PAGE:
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"US–Dakota War of 1862" Topic

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Personal logo Editor in Chief Bill The Editor of TMP Fezian16 Mar 2022 4:00 p.m. PST

Though the war that ranged across southwestern Minnesota in 1862 between settler-colonists and a faction of Dakota people lasted for six weeks, its causes were decades in the making. Its effects are still felt today…


Grattan54 Supporting Member of TMP16 Mar 2022 6:50 p.m. PST

Actually it lasted much longer than six weeks. There were punitive expeditions sent out into the Dakotas in 1863 and 1864. War did not officially end until 1865. I wrote a book on this called Columns of Vengeance.

Ryan T17 Mar 2022 6:25 p.m. PST

Grattan54, the mention of your book caught my attention.

The remains of several fortified encampments are located in Manitoba to the northwest of Winnipeg. At least one of them is said to have been built after a raid on a Dakota refugee camp in late April or early May 1864 by Chippewa (Anishinabe) bounty hunters from Minnesota. Six Dakota were killed outright and several later succumbed to wounds.



The only documentation of this event I have been able to find is an account in the 10 May 1864 of the Nor'Wester newspaper, although the article attributes the attack to local natives.

Does your study have any further information on this occurrence or have you come across any other sources that might be useful in finding more details on just who were those Minnesota "bounty hunters"?

Grattan54 Supporting Member of TMP19 Mar 2022 9:13 a.m. PST

Not directly to your question. A number of Sioux did pass into Canada as the war went on. One Sioux leader Inkpaduta, also wrote a book on him, did live in the region near Manitoba and has descendants living there now.

Ryan T22 Mar 2022 11:31 a.m. PST

My understanding is that Inkpaduta ended up in the Turtle Mountain area of western Manitoba.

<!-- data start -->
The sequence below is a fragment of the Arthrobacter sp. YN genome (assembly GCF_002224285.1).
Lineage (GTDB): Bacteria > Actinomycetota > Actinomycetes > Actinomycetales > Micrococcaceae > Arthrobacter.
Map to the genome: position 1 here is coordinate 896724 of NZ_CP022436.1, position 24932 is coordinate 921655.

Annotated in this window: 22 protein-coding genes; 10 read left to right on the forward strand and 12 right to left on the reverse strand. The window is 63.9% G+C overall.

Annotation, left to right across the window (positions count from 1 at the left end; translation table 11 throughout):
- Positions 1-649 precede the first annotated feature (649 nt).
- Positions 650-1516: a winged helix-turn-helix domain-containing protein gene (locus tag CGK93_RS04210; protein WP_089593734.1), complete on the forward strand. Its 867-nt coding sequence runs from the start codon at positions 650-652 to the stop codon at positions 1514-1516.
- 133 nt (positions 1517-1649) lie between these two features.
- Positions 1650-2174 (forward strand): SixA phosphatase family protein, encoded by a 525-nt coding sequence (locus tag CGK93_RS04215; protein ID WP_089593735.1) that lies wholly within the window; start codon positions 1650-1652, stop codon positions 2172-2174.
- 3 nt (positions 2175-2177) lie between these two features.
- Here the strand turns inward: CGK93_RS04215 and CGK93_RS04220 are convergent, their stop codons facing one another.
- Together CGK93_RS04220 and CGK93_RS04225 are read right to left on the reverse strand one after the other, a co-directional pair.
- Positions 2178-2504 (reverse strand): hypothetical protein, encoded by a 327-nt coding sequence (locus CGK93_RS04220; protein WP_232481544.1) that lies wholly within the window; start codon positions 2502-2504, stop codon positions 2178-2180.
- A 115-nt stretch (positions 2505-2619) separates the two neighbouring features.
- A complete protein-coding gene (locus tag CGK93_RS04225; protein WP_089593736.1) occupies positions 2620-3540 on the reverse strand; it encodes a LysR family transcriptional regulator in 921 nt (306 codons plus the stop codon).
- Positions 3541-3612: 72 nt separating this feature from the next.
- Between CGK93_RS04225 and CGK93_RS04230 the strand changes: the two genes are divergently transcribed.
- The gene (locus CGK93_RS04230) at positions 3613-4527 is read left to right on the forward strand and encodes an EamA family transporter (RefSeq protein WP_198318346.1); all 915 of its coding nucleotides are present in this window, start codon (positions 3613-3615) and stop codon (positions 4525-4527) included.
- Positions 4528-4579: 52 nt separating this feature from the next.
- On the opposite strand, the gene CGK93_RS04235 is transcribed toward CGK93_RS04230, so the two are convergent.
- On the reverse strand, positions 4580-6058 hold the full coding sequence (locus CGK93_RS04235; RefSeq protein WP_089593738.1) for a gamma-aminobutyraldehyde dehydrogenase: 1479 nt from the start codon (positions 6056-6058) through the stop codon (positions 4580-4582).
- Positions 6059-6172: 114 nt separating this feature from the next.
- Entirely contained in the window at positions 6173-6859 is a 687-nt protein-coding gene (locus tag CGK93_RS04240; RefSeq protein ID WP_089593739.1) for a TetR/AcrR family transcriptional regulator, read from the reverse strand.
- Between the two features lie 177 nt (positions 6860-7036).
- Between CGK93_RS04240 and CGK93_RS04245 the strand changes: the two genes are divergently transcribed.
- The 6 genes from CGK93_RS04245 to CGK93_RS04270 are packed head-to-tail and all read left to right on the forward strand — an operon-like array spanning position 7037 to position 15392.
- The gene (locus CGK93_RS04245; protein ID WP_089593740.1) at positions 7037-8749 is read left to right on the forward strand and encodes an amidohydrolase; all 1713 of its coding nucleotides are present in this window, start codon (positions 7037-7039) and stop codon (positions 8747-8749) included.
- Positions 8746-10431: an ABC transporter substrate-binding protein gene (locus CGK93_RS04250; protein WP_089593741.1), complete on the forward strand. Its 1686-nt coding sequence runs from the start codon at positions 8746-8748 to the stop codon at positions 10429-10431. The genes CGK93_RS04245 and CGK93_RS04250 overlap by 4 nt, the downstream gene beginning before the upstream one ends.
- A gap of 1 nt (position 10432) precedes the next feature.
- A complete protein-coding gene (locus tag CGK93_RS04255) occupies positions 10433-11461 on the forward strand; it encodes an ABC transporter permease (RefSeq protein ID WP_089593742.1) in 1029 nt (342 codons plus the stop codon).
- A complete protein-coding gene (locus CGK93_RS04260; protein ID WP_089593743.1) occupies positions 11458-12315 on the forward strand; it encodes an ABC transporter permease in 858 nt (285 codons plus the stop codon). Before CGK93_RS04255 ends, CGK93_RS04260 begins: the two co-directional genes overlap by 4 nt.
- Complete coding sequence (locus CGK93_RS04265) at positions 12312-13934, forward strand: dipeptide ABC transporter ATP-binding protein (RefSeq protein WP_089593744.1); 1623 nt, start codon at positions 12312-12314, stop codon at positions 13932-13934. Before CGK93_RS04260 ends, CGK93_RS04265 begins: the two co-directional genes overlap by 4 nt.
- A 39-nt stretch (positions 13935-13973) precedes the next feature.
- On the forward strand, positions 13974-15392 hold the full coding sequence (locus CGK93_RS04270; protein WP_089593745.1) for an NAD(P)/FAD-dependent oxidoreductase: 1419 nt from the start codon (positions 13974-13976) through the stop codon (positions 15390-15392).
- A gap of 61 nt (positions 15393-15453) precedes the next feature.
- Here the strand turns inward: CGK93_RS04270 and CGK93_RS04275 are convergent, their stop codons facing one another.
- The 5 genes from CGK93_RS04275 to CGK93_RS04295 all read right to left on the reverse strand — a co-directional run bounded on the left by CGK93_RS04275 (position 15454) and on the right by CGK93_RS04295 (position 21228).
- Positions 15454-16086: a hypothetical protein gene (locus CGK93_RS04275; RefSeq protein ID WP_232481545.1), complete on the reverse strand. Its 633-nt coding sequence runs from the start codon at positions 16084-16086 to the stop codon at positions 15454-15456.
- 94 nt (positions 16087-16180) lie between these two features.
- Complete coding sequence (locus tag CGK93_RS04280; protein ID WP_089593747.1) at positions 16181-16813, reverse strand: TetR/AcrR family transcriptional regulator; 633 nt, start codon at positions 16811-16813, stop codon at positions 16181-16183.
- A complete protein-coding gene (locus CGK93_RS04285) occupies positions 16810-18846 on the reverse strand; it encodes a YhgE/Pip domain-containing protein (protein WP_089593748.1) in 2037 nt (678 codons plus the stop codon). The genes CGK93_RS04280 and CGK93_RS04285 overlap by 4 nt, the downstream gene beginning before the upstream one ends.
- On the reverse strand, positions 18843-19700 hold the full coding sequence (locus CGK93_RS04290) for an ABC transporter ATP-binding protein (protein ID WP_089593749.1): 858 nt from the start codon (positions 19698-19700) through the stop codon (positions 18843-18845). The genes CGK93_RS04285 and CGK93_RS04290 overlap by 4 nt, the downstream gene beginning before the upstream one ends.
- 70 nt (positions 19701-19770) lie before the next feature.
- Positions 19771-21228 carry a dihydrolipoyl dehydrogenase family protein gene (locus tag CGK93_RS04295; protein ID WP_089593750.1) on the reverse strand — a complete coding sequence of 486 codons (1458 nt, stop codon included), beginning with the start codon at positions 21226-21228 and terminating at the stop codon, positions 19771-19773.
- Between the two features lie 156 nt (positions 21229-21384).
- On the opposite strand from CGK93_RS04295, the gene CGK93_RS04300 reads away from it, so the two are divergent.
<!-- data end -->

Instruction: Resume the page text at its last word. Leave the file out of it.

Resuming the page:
But thank you giving me the incentive to look at my 1864 Red River notes again. I am looking into the question whether the raid on the Flee Island area encampment was carried out by Red River Settlement area Chippewa or a group from the Red Lake area.

The other point of interest I have concerns Hatch's Minnesota Cavalry Battalion. It was formed up with Companies A, B, C, and D at Fort Snelling and St. Paul in July / September 1863. It advanced to Pembina in October / November 1863 and remained on the border through the winter (my sympathies) until it was withdrawn to Fort Abercrombie in May 1864.

Company D had a percentage of its numbers drawn from the settlement of St. Joseph, now Walhalla ND. They most likely were drawn in by the Captain of Co. D, Hugh Donaldson, who was originally from Quebec, but by 1861 was the postmaster at Pembina and represented the Red River region in the Dakota Territory House of Representatives.

Jack Bumsted, Trials and Tribulations, The Red River Settlement and the Emergence of Manitoba 1821-1870, (2003) p. 167, states that "Despite the suppression of the main uprising, the Americans continued to organize volunteers to fight the Sioux. One such effort to organize an independent battalion, by a man named Edwin Hatch, would include a company of Red River people, some of whom had enlisted as "Mounted Rangers". A subsequent "Red River Company" was recruited by Captain Hugh S. Donaldson, and joined the Americans."

A look at the roster of Co. D shows that there were 144 enlistees from greater Minnesota, 2 from Pembina, and 35 from St. Joseph. I suspect these latter 37 men comprise the "Red River Company" mentioned above. It is interesting to note that of these 37 men 19 of them deserted before the end of the autumn of 1864.

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